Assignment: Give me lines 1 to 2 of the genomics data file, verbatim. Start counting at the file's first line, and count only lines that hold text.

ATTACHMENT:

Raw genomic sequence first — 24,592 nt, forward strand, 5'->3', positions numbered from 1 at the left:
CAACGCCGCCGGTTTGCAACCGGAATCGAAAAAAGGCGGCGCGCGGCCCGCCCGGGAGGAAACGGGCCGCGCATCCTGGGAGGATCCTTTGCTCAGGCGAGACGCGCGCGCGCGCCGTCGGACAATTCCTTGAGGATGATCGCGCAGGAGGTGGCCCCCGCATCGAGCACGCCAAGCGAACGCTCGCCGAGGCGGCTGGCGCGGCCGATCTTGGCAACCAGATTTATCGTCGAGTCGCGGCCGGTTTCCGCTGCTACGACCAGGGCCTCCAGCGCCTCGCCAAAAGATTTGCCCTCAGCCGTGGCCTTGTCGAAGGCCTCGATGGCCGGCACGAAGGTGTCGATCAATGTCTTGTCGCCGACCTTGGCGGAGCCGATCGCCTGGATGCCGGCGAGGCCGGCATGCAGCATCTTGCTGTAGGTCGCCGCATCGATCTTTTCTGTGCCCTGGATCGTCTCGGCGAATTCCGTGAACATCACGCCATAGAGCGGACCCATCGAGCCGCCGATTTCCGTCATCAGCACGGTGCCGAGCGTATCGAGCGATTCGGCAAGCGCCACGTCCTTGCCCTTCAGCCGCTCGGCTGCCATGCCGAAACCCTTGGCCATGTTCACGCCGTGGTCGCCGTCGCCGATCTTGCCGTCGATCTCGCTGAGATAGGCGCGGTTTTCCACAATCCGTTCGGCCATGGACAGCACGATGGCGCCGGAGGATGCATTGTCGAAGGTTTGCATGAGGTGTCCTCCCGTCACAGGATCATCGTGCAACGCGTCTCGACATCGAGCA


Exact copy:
Raw genomic sequence first — 24,592 nt, forward strand, 5'->3', positions numbered from 1 at the left:
CAACGCCGCCGGTTTGCAACCGGAATCGAAAAAAGGCGGCGCGCGGCCCGCCCGGGAGGAAACGGGCCGCGCATCCTGGGAGGATCCTTTGCTCAGGCGAGACGCGCGCGCGCGCCGTCGGACAATTCCTTGAGGATGATCGCGCAGGAGGTGGCCCCCGCATCGAGCACGCCAAGCGAACGCTCGCCGAGGCGGCTGGCGCGGCCGATCTTGGCAACCAGATTTATCGTCGAGTCGCGGCCGGTTTCCGCTGCTACGACCAGGGCCTCCAGCGCCTCGCCAAAAGATTTGCCCTCAGCCGTGGCCTTGTCGAAGGCCTCGATGGCCGGCACGAAGGTGTCGATCAATGTCTTGTCGCCGACCTTGGCGGAGCCGATCGCCTGGATGCCGGCGAGGCCGGCATGCAGCATCTTGCTGTAGGTCGCCGCATCGATCTTTTCTGTGCCCTGGATCGTCTCGGCGAATTCCGTGAACATCACGCCATAGAGCGGACCCATCGAGCCGCCGATTTCCGTCATCAGCACGGTGCCGAGCGTATCGAGCGATTCGGCAAGCGCCACGTCCTTGCCCTTCAGCCGCTCGGCTGCCATGCCGAAACCCTTGGCCATGTTCACGCCGTGGTCGCCGTCGCCGATCTTGCCGTCGATCTCGCTGAGATAGGCGCGGTTTTCCACAATCCGTTCGGCCATGGACAGCACGATGGCGCCGGAGGATGCATTGTCGAAGGTTTGCATGAGGTGTCCTCCCGTCACAGGATCATCGTGCAACGCGTCTCGACATCGAGCA